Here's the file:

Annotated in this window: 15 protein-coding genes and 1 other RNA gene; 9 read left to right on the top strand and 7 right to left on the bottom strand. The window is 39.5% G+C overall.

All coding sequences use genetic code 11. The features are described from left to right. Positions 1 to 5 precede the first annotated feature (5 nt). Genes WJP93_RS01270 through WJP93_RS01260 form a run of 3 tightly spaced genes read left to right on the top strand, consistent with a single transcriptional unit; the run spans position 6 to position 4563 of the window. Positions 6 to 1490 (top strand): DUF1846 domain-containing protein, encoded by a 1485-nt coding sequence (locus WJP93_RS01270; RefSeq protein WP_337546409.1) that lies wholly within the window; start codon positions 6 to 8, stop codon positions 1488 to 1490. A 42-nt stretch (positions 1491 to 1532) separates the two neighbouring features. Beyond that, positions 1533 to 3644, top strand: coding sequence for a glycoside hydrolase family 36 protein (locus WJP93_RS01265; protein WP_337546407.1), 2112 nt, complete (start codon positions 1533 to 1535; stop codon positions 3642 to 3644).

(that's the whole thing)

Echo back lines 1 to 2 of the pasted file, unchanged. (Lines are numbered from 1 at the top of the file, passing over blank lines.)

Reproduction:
Annotated in this window: 15 protein-coding genes and 1 other RNA gene; 9 read left to right on the top strand and 7 right to left on the bottom strand. The window is 39.5% G+C overall.

All coding sequences use genetic code 11. The features are described from left to right. Positions 1 to 5 precede the first annotated feature (5 nt). Genes WJP93_RS01270 through WJP93_RS01260 form a run of 3 tightly spaced genes read left to right on the top strand, consistent with a single transcriptional unit; the run spans position 6 to position 4563 of the window. Positions 6 to 1490 (top strand): DUF1846 domain-containing protein, encoded by a 1485-nt coding sequence (locus WJP93_RS01270; RefSeq protein WP_337546409.1) that lies wholly within the window; start codon positions 6 to 8, stop codon positions 1488 to 1490. A 42-nt stretch (positions 1491 to 1532) separates the two neighbouring features. Beyond that, positions 1533 to 3644, top strand: coding sequence for a glycoside hydrolase family 36 protein (locus WJP93_RS01265; protein WP_337546407.1), 2112 nt, complete (start codon positions 1533 to 1535; stop codon positions 3642 to 3644).